Disclaimer: Once again, this is not going to be a travelogue where I will give an account of what I did and where I went. I detest such travelogues. Also, since the duration of my vacation was a little long, I don’t know if there will be one post for a day. For now, this. The pictures (which, again, I am not very good at). The tugging of the heart by a country so far away. And, an attempt of expressing that emotion.

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Istanbul, Turkey

As I sat on my seat and looked up at the ceiling of the Boeing I was in, I tried to imagine what the Wright Brothers were even thinking. How did they convince themselves that an aggregation of wood, and later, metal could fly in the sky? To conceptualize that a vehicle as large as that could fly, and consequently reach obscene values of altitudes demanded an applause in itself. Not only the airplane; all the wonders of the world, this life, its elements, its manifestations, the structures we made, and the stories we’ve written have come out of what humans have allowed themselves to believe. In enclosed tin boxes, alone, and somewhere in the sky, these thoughts came to me, unlike how sleep did.

It was this power of my imagination, of a city that I had read only in books, that had put me in that Boeing and took me 5800 kms away from home. (If that statistic is wrong, Boy is to blame. He told me.) It was this imagination that got crumpled under a neat, well-polished city that Istanbul was – a far cry from the jagged, weathered, and yet attractive city I had thought it to be. Istanbul, at first sight, was nothing that I had expected it to be. Absolutely nothing. Except for the Bosphorous and the lined fishing vessels on the shore of the Sea of Marmara, this city was a reclaimed dream. I think this is partly because of the microscopic vision that the books lent me. It is also partly because I tend to weave my own places mentioned in the stories – ones that I go to when I am lonely, happy, or afraid. I had imagined Istanbul to be a place the characters saw, a projection of their thoughts, a reality that didn’t need to be called out. However, when I visited Istanbul, I had to look at it from an outsider’s perspective – a place that was described to me and a reality that I was still grappling to come to terms with.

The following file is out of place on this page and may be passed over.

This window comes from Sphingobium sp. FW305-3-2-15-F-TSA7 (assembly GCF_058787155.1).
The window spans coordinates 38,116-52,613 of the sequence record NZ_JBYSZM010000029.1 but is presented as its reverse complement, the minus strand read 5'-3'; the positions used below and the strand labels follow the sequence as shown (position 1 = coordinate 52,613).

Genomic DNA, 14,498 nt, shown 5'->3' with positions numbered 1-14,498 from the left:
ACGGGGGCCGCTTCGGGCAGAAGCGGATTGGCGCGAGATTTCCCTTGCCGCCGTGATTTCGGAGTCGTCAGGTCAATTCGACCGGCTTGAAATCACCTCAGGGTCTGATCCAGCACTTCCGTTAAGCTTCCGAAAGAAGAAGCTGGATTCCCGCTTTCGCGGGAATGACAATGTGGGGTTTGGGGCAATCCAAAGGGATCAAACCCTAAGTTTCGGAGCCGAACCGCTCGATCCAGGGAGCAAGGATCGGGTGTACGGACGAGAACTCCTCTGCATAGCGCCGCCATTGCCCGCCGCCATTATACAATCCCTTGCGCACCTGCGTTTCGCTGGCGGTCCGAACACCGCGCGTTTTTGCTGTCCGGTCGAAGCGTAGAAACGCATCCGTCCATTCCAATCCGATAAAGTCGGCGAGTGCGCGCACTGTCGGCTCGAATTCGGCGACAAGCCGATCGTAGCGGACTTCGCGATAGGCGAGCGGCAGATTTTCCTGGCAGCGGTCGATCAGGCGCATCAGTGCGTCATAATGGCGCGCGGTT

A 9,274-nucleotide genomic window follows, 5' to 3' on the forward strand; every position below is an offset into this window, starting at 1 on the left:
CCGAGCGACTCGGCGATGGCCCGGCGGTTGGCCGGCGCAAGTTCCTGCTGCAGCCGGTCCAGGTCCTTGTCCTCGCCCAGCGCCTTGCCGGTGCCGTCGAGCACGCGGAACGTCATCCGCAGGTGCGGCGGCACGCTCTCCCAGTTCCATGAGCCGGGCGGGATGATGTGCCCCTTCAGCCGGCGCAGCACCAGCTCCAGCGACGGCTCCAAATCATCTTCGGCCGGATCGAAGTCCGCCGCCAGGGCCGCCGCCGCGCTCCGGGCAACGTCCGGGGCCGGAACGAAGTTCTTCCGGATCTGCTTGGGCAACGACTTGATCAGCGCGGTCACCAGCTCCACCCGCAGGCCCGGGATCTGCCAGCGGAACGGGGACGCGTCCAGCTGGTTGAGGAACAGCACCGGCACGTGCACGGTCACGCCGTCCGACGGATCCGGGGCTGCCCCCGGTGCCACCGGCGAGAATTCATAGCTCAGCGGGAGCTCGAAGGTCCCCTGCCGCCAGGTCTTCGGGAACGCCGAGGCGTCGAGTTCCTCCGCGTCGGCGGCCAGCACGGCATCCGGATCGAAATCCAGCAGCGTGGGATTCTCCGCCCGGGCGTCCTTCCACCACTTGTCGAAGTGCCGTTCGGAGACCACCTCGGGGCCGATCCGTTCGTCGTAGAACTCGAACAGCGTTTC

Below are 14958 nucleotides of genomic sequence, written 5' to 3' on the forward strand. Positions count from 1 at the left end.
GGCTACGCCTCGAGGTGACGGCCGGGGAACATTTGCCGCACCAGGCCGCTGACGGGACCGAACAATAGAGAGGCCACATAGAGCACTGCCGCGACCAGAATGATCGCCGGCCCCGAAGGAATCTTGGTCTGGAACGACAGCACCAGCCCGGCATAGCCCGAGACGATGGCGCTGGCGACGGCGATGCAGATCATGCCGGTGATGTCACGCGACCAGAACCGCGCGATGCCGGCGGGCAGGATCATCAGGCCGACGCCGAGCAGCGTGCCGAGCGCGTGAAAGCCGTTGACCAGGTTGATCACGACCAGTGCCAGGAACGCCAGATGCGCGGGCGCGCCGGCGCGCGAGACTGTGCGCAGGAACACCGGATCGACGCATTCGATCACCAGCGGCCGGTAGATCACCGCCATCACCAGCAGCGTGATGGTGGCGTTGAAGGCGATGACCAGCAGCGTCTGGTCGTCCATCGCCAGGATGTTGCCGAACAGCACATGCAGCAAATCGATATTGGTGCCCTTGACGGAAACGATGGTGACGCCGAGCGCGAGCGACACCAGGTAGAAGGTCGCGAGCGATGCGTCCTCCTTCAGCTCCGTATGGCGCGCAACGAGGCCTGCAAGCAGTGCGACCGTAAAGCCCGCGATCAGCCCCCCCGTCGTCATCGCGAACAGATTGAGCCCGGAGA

I had imagined Istanbul to be a city stuck in time, seeping with history worth 600 years, and so archaic that there was no way one couldn’t time travel when there. Sure, Istanbul still has the fortresses that gave Constantinople the security he wanted. Yes, it still has aqua ducts and Roman ruins scattered all over. And it does have Ottoman architecture stamped all over the sky line. However, it’s far from a city trapped by its past. Yes, history stands here and pays homage to those who built this great city, but it does not once apologise for moving ahead with time. It has everything one imagines a first world city to have – fantastic roads, a to-die-for public transport, futuristic bus stops, digital advertising, and the biggest fashion labels like a regularity. And so much for shunning head scarves in the rest of the world – the Turkish women wear it with elan and how! I am yet to see more fashionable and stunning women, who not only smell of Chanel, wear Armani, but are also fully covered.

What strikes me most about this city is that I don’t know who its people are. (I know this observation is based only on one day’s excursion, but bear with me.) Here, there are people of all nationalities, and its difficult to make out who is who. Case in point, after the Mumbai plane landed, the Tashkent and Munich planes landed too. The melange of nationalities on the airport was nothing short of a global village. I was amazed by how many pretty women are there in this world. And pretty men too. 😐 Not only the airport, when I walked around the city today, I noticed that people are so varied that there’s nothing such as “Turkish and the rest of the world”.

I think my mistake lies in the fact that I assumed, before I came, that Istanbul would be like Delhi. Maybe not the best comparison, but loosely like Delhi – where history stares at you and the city is warped in time. I couldn’t be more wrong. Although this is an able analogy, I don’t think I should compare the two. Here’s where my imagination has been sculpted away by reality. Here’s where my stories have gone back into the books. Here’s where I have to accept that what I read was beautiful, but what’s in front of me even more so.

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P.S.: Boy said I should be jumping on the bed with joy. My tired feet don’t allow me that luxury, so that activity is for another time.